A variety of clinical neurological syndromes exists in stocker and feeder cattle. Causes may be infectious, nutritional/metabolic, or toxins. A less common syndrome is referred to as "nervous" coccidiosis, named so because of the observation that many of the calves that experience this neurological syndrome concurrently exhibit clinical enteric coccidiosis.(1) This entity was first reported in 1921.(2)

Nervous coccidiosis can occur at any time of the year but appears most often in the fall and early winter, coinciding with the time of the year when many calves move to feedlots. This syndrome reportedly can occur in up to 30% of the calves affected with enteric coccidiosis. As many as 10,000 cattle die annually in the U.S. from this problem. The pathogenic mechanisms for nervous coccidiosis, however, are not clearly resolved.(1) Coccidial organisms or microscopic lesions consistent with coccidial infection cannot always be found in affected calves.(3) Researchers have not been able to experimentally reproduce this syndrome. The absence of significant brain lesions eliminates infectious and some nutritional factors and toxic agents as primary causes.(1)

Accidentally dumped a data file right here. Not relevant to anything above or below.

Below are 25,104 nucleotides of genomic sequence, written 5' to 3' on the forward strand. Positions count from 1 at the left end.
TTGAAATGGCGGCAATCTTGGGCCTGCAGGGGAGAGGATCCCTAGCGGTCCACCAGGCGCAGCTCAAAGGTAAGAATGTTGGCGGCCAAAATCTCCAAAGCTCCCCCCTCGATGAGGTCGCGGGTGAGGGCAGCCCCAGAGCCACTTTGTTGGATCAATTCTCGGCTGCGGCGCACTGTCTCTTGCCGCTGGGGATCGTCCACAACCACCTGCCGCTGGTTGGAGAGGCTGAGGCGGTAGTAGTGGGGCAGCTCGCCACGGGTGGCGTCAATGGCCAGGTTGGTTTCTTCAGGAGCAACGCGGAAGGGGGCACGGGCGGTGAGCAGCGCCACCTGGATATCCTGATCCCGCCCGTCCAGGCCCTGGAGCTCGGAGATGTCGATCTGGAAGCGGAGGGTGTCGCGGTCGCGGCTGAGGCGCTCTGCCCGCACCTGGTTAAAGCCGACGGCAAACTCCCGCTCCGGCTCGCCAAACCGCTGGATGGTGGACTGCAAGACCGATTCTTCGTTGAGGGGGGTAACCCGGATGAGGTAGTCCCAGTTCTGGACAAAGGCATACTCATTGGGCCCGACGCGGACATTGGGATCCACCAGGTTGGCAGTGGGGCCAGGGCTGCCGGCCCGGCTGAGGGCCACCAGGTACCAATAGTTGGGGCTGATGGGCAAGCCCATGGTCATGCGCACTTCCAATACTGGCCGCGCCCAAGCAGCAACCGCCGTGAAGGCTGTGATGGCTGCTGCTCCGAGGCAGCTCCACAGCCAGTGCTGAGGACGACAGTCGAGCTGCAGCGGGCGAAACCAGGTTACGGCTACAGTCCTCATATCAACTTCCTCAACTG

Clinical signs of nervous coccidiosis may vary in severity and frequency and may range from minor muscular incoordination, twitching, and loss of balance to intermittent or continuous seizures. During seizures, affected calves collapse into lateral recumbency and exhibit a variety of signs, including opisthotonos, tetany, medio-ventral strabismus, nystagmus, paddling movements, exaggerated snapping of the eyelids, salivation, star gazing, nervousness, occasional bellowing, and rapid and irregular respiration. Affected calves may get up and experience periods of apparent normalcy between seizures. Seizures often recur when the calves are stressed or handled.

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